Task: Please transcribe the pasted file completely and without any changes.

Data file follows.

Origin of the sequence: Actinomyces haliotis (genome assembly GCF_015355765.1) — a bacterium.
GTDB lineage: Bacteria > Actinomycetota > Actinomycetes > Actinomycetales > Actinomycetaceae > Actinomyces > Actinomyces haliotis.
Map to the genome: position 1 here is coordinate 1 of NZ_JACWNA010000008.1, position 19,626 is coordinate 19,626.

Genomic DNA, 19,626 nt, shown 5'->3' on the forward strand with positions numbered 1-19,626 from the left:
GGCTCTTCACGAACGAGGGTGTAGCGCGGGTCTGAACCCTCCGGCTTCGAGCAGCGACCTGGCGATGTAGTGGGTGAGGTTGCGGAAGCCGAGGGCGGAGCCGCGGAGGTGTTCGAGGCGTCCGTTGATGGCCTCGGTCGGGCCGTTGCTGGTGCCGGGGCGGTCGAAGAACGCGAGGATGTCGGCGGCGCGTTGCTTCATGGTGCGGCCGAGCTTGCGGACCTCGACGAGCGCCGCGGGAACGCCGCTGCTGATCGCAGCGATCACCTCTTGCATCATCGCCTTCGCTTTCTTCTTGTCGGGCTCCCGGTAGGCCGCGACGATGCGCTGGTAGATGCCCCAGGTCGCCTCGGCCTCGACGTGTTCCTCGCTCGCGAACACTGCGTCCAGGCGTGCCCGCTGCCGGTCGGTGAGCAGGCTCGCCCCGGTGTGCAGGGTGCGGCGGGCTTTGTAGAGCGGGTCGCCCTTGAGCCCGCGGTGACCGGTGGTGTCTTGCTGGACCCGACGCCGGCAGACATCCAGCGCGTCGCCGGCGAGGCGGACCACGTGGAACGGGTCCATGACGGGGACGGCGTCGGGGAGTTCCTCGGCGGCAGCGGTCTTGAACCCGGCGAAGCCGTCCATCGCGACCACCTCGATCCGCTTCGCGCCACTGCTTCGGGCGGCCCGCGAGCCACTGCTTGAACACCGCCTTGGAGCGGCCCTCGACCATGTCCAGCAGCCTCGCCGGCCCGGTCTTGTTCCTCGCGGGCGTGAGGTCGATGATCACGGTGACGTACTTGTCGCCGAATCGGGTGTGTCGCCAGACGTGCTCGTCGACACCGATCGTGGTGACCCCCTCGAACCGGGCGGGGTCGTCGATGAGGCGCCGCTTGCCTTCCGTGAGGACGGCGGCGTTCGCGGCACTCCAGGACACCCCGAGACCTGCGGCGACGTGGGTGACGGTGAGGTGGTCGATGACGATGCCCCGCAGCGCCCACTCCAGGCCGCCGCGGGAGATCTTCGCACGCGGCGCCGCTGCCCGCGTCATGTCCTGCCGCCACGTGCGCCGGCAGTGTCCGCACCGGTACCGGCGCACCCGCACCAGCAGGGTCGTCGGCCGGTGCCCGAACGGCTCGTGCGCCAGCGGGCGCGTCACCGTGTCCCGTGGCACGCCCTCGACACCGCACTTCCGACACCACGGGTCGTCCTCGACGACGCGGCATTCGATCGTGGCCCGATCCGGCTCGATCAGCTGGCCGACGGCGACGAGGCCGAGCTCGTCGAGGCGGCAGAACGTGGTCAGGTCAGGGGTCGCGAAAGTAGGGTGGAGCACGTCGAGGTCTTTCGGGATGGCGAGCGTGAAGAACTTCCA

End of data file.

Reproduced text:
Origin of the sequence: Actinomyces haliotis (genome assembly GCF_015355765.1) — a bacterium.
GTDB lineage: Bacteria > Actinomycetota > Actinomycetes > Actinomycetales > Actinomycetaceae > Actinomyces > Actinomyces haliotis.
Map to the genome: position 1 here is coordinate 1 of NZ_JACWNA010000008.1, position 19,626 is coordinate 19,626.

Genomic DNA, 19,626 nt, shown 5'->3' on the forward strand with positions numbered 1-19,626 from the left:
GGCTCTTCACGAACGAGGGTGTAGCGCGGGTCTGAACCCTCCGGCTTCGAGCAGCGACCTGGCGATGTAGTGGGTGAGGTTGCGGAAGCCGAGGGCGGAGCCGCGGAGGTGTTCGAGGCGTCCGTTGATGGCCTCGGTCGGGCCGTTGCTGGTGCCGGGGCGGTCGAAGAACGCGAGGATGTCGGCGGCGCGTTGCTTCATGGTGCGGCCGAGCTTGCGGACCTCGACGAGCGCCGCGGGAACGCCGCTGCTGATCGCAGCGATCACCTCTTGCATCATCGCCTTCGCTTTCTTCTTGTCGGGCTCCCGGTAGGCCGCGACGATGCGCTGGTAGATGCCCCAGGTCGCCTCGGCCTCGACGTGTTCCTCGCTCGCGAACACTGCGTCCAGGCGTGCCCGCTGCCGGTCGGTGAGCAGGCTCGCCCCGGTGTGCAGGGTGCGGCGGGCTTTGTAGAGCGGGTCGCCCTTGAGCCCGCGGTGACCGGTGGTGTCTTGCTGGACCCGACGCCGGCAGACATCCAGCGCGTCGCCGGCGAGGCGGACCACGTGGAACGGGTCCATGACGGGGACGGCGTCGGGGAGTTCCTCGGCGGCAGCGGTCTTGAACCCGGCGAAGCCGTCCATCGCGACCACCTCGATCCGCTTCGCGCCACTGCTTCGGGCGGCCCGCGAGCCACTGCTTGAACACCGCCTTGGAGCGGCCCTCGACCATGTCCAGCAGCCTCGCCGGCCCGGTCTTGTTCCTCGCGGGCGTGAGGTCGATGATCACGGTGACGTACTTGTCGCCGAATCGGGTGTGTCGCCAGACGTGCTCGTCGACACCGATCGTGGTGACCCCCTCGAACCGGGCGGGGTCGTCGATGAGGCGCCGCTTGCCTTCCGTGAGGACGGCGGCGTTCGCGGCACTCCAGGACACCCCGAGACCTGCGGCGACGTGGGTGACGGTGAGGTGGTCGATGACGATGCCCCGCAGCGCCCACTCCAGGCCGCCGCGGGAGATCTTCGCACGCGGCGCCGCTGCCCGCGTCATGTCCTGCCGCCACGTGCGCCGGCAGTGTCCGCACCGGTACCGGCGCACCCGCACCAGCAGGGTCGTCGGCCGGTGCCCGAACGGCTCGTGCGCCAGCGGGCGCGTCACCGTGTCCCGTGGCACGCCCTCGACACCGCACTTCCGACACCACGGGTCGTCCTCGACGACGCGGCATTCGATCGTGGCCCGATCCGGCTCGATCAGCTGGCCGACGGCGACGAGGCCGAGCTCGTCGAGGCGGCAGAACGTGGTCAGGTCAGGGGTCGCGAAAGTAGGGTGGAGCACGTCGAGGTCTTTCGGGATGGCGAGCGTGAAGAACTTCCA